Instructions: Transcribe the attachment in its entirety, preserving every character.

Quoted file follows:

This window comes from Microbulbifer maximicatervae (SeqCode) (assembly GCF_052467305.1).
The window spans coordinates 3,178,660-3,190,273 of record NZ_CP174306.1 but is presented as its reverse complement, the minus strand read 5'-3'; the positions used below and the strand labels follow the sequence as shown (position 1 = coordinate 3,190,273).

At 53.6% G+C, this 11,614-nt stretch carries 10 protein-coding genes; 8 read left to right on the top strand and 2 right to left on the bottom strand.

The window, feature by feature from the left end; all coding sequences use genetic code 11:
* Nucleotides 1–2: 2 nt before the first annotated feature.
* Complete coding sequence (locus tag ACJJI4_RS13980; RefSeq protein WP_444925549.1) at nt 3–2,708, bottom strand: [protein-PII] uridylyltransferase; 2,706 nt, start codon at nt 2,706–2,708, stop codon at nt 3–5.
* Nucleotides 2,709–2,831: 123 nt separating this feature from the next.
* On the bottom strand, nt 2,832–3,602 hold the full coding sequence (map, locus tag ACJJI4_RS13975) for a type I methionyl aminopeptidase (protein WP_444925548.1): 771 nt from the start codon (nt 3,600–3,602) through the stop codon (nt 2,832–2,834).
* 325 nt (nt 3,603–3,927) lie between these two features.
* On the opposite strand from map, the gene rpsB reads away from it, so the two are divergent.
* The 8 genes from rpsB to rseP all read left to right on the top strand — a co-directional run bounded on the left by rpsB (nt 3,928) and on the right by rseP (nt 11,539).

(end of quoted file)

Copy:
This window comes from Microbulbifer maximicatervae (SeqCode) (assembly GCF_052467305.1).
The window spans coordinates 3,178,660-3,190,273 of record NZ_CP174306.1 but is presented as its reverse complement, the minus strand read 5'-3'; the positions used below and the strand labels follow the sequence as shown (position 1 = coordinate 3,190,273).

At 53.6% G+C, this 11,614-nt stretch carries 10 protein-coding genes; 8 read left to right on the top strand and 2 right to left on the bottom strand.

The window, feature by feature from the left end; all coding sequences use genetic code 11:
* Nucleotides 1–2: 2 nt before the first annotated feature.
* Complete coding sequence (locus tag ACJJI4_RS13980; RefSeq protein WP_444925549.1) at nt 3–2,708, bottom strand: [protein-PII] uridylyltransferase; 2,706 nt, start codon at nt 2,706–2,708, stop codon at nt 3–5.
* Nucleotides 2,709–2,831: 123 nt separating this feature from the next.
* On the bottom strand, nt 2,832–3,602 hold the full coding sequence (map, locus tag ACJJI4_RS13975) for a type I methionyl aminopeptidase (protein WP_444925548.1): 771 nt from the start codon (nt 3,600–3,602) through the stop codon (nt 2,832–2,834).
* 325 nt (nt 3,603–3,927) lie between these two features.
* On the opposite strand from map, the gene rpsB reads away from it, so the two are divergent.
* The 8 genes from rpsB to rseP all read left to right on the top strand — a co-directional run bounded on the left by rpsB (nt 3,928) and on the right by rseP (nt 11,539).